BMI, body mass index; MRI, magnetic resonance imaging.

*Calculated using the INTERGROWTH-21 formula. Centiles not available for deliveries <23 weeks’ gestation.

Fig. 3.

Fetal splenic volume in control fetuses and fetuses who were subsequently delivered prior to 32 gestational weeks. Yellow dots: control fetuses (n = 55); blue triangles: fetuses who were subsequently delivered prior to 32 weeks (n = 19) (p = 0.146). Small dashed blue line: 5th centile; solid orange line: 50th centile; long dashed gray line: 95th centile. Formulas for generating centiles where GA = gestational age at MRI: 50th centile: y = (6438.557745157574) + (−655.102252428557 × GA) + (17.27958002820324 × GA × GA); 5th and 95th centiles: y = (6438.557745157574) + (−655.102252428557 × GA) + (17.27958002820324 × GA × GA) ± (1.645 × [0 + −1.673780165632131 × GA] + [0.5140457330570599 × GA × GA]).

Fig. 3.

Fetal splenic volume in control fetuses and fetuses who were subsequently delivered prior to 32 gestational weeks. Yellow dots: control fetuses (n = 55); blue triangles: fetuses who were subsequently delivered prior to 32 weeks (n = 19) (p = 0.146). Small dashed blue line: 5th centile; solid orange line: 50th centile; long dashed gray line: 95th centile. Formulas for generating centiles where GA = gestational age at MRI: 50th centile: y = (6438.557745157574) + (−655.102252428557 × GA) + (17.27958002820324 × GA × GA); 5th and 95th centiles: y = (6438.557745157574) + (−655.102252428557 × GA) + (17.27958002820324 × GA × GA) ± (1.645 × [0 + −1.673780165632131 × GA] + [0.5140457330570599 × GA × GA]).

Close modal

Body volumes were significantly lower in fetuses who went on to be delivered extremely preterm (p = 0.001). Spleen:body volume increases with gestation (p < 0.001) and was increased in fetuses who were subsequently delivered extremely preterm (p = 0.028) (Fig. 4); this effect seems to have been driven by cases of PPROM (n = 11, p = 0.026) rather than those with membranes intact (n = 9, p = 0.283) (Fig. 5).

Fig. 4.

Fetal spleen volume:body volume ratio in control fetuses and fetuses who were subsequently delivered prior to 32 gestational weeks. Yellow dots: control fetuses (n = 55); blue triangles: fetuses who were subsequently delivered prior to 32 weeks (n = 19) (p = 0.027). Small dashed blue line: 5th centile; solid orange line: 50th centile; long dashed gray line: 95th centile. Formulas for generating centiles where GA = gestational age at MRI: 50th centile: y = (8.080781009961062e−05 × GA) + (−0.000720353421025719); 5th and 95th centiles: y = (8.080781009961062e−05 × GA) + (−0.000720353421025719) ± (1.645 × [7.041853238979974e−06 × GA + 0.0002079991357377875]).

Fig. 4.

Fetal spleen volume:body volume ratio in control fetuses and fetuses who were subsequently delivered prior to 32 gestational weeks. Yellow dots: control fetuses (n = 55); blue triangles: fetuses who were subsequently delivered prior to 32 weeks (n = 19) (p = 0.027). Small dashed blue line: 5th centile; solid orange line: 50th centile; long dashed gray line: 95th centile. Formulas for generating centiles where GA = gestational age at MRI: 50th centile: y = (8.080781009961062e−05 × GA) + (−0.000720353421025719); 5th and 95th centiles: y = (8.080781009961062e−05 × GA) + (−0.000720353421025719) ± (1.645 × [7.041853238979974e−06 × GA + 0.0002079991357377875]).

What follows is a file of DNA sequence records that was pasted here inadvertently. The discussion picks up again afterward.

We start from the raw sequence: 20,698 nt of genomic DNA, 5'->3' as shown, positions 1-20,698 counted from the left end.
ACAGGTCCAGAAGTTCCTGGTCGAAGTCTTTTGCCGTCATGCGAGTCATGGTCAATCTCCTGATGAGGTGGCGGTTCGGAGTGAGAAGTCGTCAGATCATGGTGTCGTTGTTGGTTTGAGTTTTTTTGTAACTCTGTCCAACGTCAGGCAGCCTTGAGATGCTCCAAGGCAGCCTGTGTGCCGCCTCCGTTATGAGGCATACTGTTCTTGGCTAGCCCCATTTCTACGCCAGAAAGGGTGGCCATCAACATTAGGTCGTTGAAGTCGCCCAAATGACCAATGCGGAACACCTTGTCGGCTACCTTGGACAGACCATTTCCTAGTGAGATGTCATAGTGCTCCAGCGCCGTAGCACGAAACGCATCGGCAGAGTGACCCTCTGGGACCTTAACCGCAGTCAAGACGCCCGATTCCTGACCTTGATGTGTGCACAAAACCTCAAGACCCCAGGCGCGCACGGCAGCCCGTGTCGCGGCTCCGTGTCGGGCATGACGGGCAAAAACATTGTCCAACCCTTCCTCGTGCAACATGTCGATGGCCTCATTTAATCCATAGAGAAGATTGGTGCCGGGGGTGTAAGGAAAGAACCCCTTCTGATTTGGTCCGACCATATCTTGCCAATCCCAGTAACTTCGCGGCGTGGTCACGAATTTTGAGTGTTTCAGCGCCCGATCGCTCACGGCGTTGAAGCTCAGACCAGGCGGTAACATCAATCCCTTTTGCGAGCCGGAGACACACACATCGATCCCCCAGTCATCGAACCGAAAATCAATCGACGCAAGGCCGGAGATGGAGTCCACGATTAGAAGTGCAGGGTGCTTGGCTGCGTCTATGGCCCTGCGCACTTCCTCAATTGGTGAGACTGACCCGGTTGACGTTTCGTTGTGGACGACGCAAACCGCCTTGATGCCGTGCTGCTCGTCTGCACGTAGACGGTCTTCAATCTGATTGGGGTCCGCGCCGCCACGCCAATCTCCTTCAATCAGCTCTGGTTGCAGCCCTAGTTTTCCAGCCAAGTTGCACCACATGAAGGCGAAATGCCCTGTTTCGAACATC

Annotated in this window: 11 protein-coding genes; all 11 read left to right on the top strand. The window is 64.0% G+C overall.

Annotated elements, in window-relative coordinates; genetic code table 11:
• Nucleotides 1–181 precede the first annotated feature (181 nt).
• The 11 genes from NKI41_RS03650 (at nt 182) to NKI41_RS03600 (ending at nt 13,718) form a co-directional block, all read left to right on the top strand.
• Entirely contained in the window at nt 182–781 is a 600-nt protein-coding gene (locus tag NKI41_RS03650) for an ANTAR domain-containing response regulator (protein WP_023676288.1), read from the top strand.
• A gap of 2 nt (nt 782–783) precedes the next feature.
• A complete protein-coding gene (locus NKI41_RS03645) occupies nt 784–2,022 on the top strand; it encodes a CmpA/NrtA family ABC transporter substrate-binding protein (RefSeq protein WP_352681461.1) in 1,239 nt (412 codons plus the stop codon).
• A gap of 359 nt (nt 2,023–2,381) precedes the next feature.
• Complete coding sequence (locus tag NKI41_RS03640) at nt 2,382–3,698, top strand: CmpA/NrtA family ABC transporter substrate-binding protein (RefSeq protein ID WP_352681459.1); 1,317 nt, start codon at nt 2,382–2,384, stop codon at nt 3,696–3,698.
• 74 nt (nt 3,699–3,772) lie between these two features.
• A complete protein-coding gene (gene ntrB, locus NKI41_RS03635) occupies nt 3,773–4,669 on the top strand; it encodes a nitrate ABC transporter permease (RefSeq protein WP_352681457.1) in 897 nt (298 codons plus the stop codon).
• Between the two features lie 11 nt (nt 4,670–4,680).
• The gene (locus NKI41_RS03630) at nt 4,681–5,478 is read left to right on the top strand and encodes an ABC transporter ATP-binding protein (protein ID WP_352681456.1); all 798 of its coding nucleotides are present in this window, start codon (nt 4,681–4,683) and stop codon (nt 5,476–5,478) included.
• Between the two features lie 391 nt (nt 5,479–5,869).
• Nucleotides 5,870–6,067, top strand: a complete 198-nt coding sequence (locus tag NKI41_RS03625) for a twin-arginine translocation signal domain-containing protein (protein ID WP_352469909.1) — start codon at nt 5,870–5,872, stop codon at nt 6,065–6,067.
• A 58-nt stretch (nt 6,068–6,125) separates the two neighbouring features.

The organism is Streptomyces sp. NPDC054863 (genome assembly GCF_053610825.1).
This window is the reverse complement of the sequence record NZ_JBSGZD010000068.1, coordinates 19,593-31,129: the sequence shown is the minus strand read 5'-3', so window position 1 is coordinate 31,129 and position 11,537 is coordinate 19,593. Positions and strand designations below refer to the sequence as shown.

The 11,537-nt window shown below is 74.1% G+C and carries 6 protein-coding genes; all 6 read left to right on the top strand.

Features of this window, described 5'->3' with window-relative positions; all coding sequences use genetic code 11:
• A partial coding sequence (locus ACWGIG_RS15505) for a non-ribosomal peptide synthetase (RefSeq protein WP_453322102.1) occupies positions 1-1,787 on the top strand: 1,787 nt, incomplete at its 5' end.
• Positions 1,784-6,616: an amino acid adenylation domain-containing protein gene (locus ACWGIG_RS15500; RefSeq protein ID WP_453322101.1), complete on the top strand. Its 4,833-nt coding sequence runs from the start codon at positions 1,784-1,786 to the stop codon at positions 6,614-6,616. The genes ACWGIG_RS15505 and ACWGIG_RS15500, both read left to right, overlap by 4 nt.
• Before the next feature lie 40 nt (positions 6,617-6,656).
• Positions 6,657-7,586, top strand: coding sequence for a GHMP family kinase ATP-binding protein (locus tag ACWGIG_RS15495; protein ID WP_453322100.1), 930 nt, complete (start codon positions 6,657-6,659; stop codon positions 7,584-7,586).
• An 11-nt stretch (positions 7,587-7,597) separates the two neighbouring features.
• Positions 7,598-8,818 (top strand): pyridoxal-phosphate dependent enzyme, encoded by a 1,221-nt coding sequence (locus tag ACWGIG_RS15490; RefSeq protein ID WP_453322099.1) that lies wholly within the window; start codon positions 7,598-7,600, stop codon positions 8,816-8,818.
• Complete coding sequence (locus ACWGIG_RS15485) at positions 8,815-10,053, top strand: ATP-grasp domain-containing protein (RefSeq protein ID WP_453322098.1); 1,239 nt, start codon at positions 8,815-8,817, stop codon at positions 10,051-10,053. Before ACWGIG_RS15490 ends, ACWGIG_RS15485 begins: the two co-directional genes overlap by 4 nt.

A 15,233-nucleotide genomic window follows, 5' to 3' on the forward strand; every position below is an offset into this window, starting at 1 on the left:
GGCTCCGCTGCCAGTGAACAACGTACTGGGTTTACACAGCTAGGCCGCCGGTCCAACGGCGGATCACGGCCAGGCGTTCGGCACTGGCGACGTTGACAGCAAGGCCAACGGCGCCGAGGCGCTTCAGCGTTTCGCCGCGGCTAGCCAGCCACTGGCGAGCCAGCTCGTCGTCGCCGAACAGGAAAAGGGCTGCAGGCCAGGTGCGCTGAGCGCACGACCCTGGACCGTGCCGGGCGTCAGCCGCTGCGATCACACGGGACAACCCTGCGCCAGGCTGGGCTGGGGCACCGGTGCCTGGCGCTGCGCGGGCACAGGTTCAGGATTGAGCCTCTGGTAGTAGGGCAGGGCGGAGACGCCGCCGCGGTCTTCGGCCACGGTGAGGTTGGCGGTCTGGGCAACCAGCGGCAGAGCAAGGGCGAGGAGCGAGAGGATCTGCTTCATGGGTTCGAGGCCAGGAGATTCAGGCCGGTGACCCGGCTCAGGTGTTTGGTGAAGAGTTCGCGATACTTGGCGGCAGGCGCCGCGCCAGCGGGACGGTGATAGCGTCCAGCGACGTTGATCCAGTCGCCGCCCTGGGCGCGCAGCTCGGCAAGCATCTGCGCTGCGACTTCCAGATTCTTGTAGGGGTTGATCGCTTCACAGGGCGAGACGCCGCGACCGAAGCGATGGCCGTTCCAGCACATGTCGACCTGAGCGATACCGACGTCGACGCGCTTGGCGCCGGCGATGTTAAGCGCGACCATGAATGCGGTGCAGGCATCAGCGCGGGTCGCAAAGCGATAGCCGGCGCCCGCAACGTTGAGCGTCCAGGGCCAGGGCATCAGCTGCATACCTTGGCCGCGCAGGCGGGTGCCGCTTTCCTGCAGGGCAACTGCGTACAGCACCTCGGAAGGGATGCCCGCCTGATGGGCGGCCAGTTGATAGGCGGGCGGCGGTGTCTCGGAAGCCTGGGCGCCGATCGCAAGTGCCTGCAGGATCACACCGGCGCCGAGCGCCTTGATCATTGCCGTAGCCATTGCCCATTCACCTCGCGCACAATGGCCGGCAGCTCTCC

Close modal
Fig. 5.

Fetal spleen volume:body volume ratio demonstrating the impact of preterm prelabor rupture of the membranes. Control fetuses: yellow dots (n = 55); green squares: fetuses who were subsequently delivered prior to 32 gestational weeks following preterm prelabor rupture of the membranes (n = 11) (p = 0.026); blue diamonds: fetuses who were subsequently delivered prior to 32 gestational weeks without preterm prelabor rupture of the membranes (n = 9) (p = 0.283). Small dashed blue line: 5th centile; solid orange line: 50th centile; long dashed gray line: 95th centile.

Fig. 5.

Fetal spleen volume:body volume ratio demonstrating the impact of preterm prelabor rupture of the membranes. Control fetuses: yellow dots (n = 55); green squares: fetuses who were subsequently delivered prior to 32 gestational weeks following preterm prelabor rupture of the membranes (n = 11) (p = 0.026); blue diamonds: fetuses who were subsequently delivered prior to 32 gestational weeks without preterm prelabor rupture of the membranes (n = 9) (p = 0.283). Small dashed blue line: 5th centile; solid orange line: 50th centile; long dashed gray line: 95th centile.

Close modal

Mean spleen T2* decreased across gestation in low-risk fetuses (p < 0.001). This relationship was maintained in fetuses who were subsequently born extremely preterm (p = 0.755) (Fig. 6).

Fig. 6.

Fetal splenic mean T2* in control fetuses and fetuses who were subsequently delivered prior to 32 gestational weeks. Yellow dots: control fetuses (n = 55); blue triangles: fetuses who were subsequently delivered prior to 32 weeks (n = 19) (p = 0.755).

Fig. 6.

Fetal splenic mean T2* in control fetuses and fetuses who were subsequently delivered prior to 32 gestational weeks. Yellow dots: control fetuses (n = 55); blue triangles: fetuses who were subsequently delivered prior to 32 weeks (n = 19) (p = 0.755).